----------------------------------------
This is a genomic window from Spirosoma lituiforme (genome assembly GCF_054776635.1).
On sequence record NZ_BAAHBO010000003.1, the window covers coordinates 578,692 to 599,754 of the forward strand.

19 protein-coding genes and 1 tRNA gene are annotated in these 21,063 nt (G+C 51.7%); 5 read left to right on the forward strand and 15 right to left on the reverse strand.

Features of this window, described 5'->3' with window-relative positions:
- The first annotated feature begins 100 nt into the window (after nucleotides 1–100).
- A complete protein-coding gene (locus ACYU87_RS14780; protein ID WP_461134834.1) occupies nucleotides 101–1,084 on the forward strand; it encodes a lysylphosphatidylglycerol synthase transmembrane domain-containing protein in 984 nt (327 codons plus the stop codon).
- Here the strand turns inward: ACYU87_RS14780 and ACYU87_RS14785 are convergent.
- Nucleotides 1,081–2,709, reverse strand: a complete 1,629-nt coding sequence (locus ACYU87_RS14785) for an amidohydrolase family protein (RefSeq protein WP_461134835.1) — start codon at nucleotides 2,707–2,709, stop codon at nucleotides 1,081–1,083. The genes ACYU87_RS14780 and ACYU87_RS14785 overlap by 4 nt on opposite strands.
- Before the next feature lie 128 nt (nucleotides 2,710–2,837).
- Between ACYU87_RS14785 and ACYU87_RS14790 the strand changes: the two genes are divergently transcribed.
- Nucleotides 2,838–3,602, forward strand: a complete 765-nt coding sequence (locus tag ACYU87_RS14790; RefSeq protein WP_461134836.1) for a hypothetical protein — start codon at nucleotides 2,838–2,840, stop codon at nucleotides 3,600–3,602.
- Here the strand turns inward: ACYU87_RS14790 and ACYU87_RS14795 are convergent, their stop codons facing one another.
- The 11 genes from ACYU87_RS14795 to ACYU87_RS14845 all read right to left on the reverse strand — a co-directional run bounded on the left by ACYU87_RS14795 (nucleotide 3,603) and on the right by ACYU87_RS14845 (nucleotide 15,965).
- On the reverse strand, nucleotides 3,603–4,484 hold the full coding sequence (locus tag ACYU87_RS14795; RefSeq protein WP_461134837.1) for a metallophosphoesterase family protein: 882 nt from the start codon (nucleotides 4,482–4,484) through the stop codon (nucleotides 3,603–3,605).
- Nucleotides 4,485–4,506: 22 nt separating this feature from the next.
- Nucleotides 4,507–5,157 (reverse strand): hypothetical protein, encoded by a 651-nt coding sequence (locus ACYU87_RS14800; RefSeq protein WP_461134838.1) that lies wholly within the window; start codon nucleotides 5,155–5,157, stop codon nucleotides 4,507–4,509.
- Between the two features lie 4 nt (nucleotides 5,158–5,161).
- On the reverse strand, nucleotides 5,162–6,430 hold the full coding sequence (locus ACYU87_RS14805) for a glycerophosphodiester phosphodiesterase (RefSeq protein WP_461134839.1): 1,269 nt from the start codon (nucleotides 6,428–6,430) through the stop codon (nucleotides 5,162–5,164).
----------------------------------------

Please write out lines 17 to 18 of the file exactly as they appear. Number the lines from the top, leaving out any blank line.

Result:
- Between the two features lie 4 nt (nucleotides 5,158–5,161).
- On the reverse strand, nucleotides 5,162–6,430 hold the full coding sequence (locus ACYU87_RS14805) for a glycerophosphodiester phosphodiesterase (RefSeq protein WP_461134839.1): 1,269 nt from the start codon (nucleotides 6,428–6,430) through the stop codon (nucleotides 5,162–5,164).